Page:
DIY Greek Yogurt

Greek yogurt has been “all the craze” for past few years. I haven’t jumped on the bandwagon and am at the point that I am making a conscious effort not to ( The whole thing just feels way too much like a marketing/foodie/hipster fad that I can see right through. The part that makes me laugh is how people never buy plain, unsweetened yogurt to eat (except me and J, I guess), but then the second it has Greek tagged to the front and enough foodies are blogging about it, everyone talks about how much they love this tangy/sour yogurt. Really, Greek yogurt is just normal yogurt with more water removed, making it thicker (and ultimately has more protein per spoonful). That’s it. If you like that, great! If not, don’t feel like you need to jump on the bandwagon anytime soon…I’ll be back here if you need some company.

One thing we can all agree on is that Greek yogurt is expensive. Like, really expensive (this is where the marketing conspiracy theory comes in…). If you are money conscience like me, but love your Greek yogurt, stop over at Mel’s Kitchen to learn how to make homemade Greek Yogurt. Her recipe is very similar to my earlier post “EASY homemade yogurt” but with tips on how to make it thicker. Enjoy!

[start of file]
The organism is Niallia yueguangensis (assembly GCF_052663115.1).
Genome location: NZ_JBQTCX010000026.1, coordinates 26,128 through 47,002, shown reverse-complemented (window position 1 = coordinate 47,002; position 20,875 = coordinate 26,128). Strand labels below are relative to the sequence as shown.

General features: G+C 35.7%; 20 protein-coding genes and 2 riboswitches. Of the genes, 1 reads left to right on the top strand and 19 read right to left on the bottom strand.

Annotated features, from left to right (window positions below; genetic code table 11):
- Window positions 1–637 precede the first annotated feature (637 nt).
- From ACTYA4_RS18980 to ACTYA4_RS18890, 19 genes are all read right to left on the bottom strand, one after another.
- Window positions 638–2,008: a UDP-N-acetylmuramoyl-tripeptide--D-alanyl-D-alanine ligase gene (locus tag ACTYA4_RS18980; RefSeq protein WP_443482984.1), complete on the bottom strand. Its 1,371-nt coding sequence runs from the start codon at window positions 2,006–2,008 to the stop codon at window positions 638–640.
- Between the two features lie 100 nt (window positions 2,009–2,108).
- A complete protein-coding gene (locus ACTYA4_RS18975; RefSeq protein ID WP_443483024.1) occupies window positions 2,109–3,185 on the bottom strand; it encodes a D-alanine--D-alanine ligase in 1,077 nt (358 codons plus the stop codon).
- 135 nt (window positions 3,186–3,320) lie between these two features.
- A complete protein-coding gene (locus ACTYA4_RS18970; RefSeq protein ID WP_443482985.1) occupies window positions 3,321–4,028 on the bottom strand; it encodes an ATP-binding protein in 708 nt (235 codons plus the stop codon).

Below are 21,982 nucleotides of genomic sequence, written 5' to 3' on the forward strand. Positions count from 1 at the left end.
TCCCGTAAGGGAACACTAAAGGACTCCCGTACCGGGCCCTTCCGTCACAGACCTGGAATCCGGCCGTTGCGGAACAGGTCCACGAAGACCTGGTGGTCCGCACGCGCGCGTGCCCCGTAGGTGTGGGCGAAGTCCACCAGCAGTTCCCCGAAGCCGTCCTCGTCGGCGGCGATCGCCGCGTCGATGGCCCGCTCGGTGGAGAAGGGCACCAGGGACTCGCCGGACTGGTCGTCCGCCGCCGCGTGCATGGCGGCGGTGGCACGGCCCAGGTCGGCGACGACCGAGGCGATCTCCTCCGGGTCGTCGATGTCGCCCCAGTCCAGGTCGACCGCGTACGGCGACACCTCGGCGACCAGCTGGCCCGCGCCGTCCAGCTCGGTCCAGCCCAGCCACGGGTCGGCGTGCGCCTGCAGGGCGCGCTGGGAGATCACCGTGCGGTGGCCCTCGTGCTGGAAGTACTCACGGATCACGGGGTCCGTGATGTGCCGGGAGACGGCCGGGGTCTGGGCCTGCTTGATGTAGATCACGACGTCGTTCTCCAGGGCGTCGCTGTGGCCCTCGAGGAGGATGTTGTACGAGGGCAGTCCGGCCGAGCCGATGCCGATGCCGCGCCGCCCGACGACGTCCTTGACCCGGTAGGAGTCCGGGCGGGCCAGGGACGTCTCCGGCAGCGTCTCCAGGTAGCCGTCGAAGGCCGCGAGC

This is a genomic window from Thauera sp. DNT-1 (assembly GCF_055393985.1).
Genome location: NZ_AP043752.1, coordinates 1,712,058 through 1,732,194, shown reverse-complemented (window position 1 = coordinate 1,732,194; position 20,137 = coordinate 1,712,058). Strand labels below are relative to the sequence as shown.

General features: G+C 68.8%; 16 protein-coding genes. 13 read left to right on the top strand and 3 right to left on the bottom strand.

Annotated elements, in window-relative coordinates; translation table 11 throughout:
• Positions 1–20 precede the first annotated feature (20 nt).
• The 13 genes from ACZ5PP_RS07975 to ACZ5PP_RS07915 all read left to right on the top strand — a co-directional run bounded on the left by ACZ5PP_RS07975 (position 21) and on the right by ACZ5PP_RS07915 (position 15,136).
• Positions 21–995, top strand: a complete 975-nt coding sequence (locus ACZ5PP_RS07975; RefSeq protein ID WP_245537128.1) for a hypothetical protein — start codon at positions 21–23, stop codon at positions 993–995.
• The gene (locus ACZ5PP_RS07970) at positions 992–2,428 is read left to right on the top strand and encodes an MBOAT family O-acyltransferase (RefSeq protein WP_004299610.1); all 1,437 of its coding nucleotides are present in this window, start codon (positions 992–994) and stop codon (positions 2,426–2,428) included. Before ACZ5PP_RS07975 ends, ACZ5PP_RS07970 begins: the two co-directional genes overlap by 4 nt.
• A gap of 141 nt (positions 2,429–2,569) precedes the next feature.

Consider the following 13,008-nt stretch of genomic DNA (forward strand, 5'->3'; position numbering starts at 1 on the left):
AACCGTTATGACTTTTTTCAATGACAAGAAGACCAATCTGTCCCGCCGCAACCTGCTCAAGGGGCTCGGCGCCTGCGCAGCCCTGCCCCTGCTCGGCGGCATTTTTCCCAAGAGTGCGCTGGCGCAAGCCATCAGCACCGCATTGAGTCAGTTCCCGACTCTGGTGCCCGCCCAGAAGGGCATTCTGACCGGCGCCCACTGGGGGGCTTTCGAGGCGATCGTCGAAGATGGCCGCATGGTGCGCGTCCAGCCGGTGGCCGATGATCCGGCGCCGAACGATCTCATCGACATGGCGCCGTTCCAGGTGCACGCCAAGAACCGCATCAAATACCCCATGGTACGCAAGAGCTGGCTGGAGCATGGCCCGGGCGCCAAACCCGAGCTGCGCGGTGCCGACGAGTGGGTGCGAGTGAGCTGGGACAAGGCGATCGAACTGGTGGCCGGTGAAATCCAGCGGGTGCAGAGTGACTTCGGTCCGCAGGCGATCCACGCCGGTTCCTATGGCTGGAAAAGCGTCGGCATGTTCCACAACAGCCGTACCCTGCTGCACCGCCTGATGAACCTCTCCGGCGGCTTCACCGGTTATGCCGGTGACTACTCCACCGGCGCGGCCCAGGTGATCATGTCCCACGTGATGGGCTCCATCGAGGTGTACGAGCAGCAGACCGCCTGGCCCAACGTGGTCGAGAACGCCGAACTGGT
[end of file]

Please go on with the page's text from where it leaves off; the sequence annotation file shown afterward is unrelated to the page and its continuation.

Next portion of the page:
Banana Walnut Almond Ice Cream

The day after I posted about purchasing an ice cream maker I spent a few hours in the kitchen trying to come up with the perfect recipe. I had read that using low-fat options, like skim milk, made the ice cream more ice than cream. I had read of some success people had with 2% milk and half-and-half, so I I thought I would start there. Instead of 2% milk I wanted to try Vanilla Almond Milk – the fat content is about the same, but the calories in almond milk are almost 1/2 AND the almond milk already had the vanilla flavoring and sugar, saving even more. The half-and-half was just because it is hard for me to purchase real cream (that will have to change).